Date of Award

2022

Degree Type

Dissertation

Degree Name

Doctor of Philosophy (PhD)

Graduate Group

History and Sociology of Science

First Advisor

Susan Lindee

Abstract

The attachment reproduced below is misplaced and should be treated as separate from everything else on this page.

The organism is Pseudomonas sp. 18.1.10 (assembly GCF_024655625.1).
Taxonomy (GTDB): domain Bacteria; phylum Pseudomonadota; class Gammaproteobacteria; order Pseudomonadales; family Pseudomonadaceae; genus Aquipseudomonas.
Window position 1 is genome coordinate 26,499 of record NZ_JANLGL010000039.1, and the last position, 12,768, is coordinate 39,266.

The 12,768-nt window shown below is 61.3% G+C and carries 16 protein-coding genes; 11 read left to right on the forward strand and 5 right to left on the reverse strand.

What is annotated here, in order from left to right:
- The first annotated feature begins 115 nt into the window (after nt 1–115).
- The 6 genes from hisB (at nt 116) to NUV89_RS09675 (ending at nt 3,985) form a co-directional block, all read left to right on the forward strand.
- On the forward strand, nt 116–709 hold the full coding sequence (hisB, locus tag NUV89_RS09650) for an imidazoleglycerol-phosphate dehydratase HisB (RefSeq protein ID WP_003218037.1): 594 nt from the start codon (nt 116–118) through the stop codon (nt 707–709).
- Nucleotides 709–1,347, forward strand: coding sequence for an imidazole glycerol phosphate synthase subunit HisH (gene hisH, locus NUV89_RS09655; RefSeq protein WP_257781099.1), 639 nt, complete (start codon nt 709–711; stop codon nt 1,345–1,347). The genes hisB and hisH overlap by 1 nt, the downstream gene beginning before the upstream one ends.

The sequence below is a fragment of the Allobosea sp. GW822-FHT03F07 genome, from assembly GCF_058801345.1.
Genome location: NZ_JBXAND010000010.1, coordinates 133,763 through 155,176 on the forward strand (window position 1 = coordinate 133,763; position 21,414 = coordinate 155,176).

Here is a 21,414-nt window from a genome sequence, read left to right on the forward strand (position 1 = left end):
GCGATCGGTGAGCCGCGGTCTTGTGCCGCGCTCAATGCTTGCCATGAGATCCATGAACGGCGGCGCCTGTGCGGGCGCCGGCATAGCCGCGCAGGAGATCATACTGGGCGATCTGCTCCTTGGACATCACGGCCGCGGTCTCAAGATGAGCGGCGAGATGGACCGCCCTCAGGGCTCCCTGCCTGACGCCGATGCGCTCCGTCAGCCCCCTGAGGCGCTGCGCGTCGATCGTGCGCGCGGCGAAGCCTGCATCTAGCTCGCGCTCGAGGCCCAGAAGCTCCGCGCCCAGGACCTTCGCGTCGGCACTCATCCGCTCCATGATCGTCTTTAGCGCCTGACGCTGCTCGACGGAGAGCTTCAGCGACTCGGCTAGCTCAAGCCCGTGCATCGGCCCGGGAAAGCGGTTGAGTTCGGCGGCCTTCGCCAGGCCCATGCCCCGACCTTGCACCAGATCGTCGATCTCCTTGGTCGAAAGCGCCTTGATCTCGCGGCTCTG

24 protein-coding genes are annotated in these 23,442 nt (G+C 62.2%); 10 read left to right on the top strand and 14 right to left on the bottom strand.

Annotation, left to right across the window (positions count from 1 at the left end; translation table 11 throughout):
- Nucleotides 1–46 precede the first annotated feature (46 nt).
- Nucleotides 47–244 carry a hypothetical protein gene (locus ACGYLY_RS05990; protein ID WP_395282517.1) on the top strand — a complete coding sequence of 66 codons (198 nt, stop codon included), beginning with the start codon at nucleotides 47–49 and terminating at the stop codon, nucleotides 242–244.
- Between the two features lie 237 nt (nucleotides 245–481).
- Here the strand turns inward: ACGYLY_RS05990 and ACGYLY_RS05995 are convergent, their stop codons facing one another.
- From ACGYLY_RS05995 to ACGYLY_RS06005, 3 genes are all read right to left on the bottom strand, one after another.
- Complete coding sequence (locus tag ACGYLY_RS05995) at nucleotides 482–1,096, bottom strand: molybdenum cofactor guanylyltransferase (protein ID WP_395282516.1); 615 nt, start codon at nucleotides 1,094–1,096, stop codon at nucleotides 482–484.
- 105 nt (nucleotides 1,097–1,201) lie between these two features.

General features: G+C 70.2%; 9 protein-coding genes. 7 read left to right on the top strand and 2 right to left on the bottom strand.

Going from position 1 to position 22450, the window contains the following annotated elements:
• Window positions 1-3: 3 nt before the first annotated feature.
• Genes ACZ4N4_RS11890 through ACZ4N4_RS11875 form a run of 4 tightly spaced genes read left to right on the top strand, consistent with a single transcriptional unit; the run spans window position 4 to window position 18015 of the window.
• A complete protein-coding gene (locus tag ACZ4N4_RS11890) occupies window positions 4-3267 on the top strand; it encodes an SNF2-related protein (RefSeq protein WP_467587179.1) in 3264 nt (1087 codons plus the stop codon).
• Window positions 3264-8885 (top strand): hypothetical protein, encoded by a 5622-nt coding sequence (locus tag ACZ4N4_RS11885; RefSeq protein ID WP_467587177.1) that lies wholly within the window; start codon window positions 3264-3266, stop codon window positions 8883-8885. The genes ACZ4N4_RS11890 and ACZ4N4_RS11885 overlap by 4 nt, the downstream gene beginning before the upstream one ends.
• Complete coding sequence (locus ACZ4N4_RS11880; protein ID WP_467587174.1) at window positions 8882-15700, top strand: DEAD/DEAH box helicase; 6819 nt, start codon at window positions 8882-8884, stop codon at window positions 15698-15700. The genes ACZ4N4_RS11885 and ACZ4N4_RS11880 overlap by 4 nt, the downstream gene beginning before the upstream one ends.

Between 1960 and 1966, French forces began to prove their nuclear weapon capabilities by conducting seventeen nuclear explosions in the Algerian Sahara. This dissertation pursues an international history of French nuclear ambitions and the resistance and the criticism that they faced at regional, international, and global scales. It does so by tracking radioactive debris from the French explosions—Saharan fallout—and the scientists, activists, diplomats, and other officials who tracked it during the 1960s. This methodology relies on declassified archives—from France, the United States, United Kingdom, Canada, and international organizations—produced for these purposes of nuclear surveillance. Concerns extended beyond the health effects of radiation exposure. The presence of Saharan fallout constellated transnational networks of scientists and technicians across African territories bordering the Algerian desert. It also bred criticism that French explosions violated African sovereignty and heightened geopolitical inequalities during an unprecedented era of decolonization. The French blasts coincided with the Algerian War (1954–62), continued after Algerian Independence, and intersected with decolonization struggles in neighboring African territories. At the same time, Saharan fallout illuminated processes of Cold War realignment shaped by concerns about radiation exposure and nuclear risk during a widening arms race. By examining convergences between political contestation and fallout trajectories, this dissertation shows that the international controversy created by the French explosions in Algeria exceeded debates about nuclear proliferation and nuclear deterrence. These first French blasts, and the threat of radioactive contamination that they imposed on many African territories, spurred participation in nuclear weapons governance by the continent’s new national leaders and their newly independent allies. This dissertation concludes by evaluating the importance of the Saharan nuclear sites, and ongoing discussions about environmental remediation and victim compensation, in Franco-Algerian relations today.

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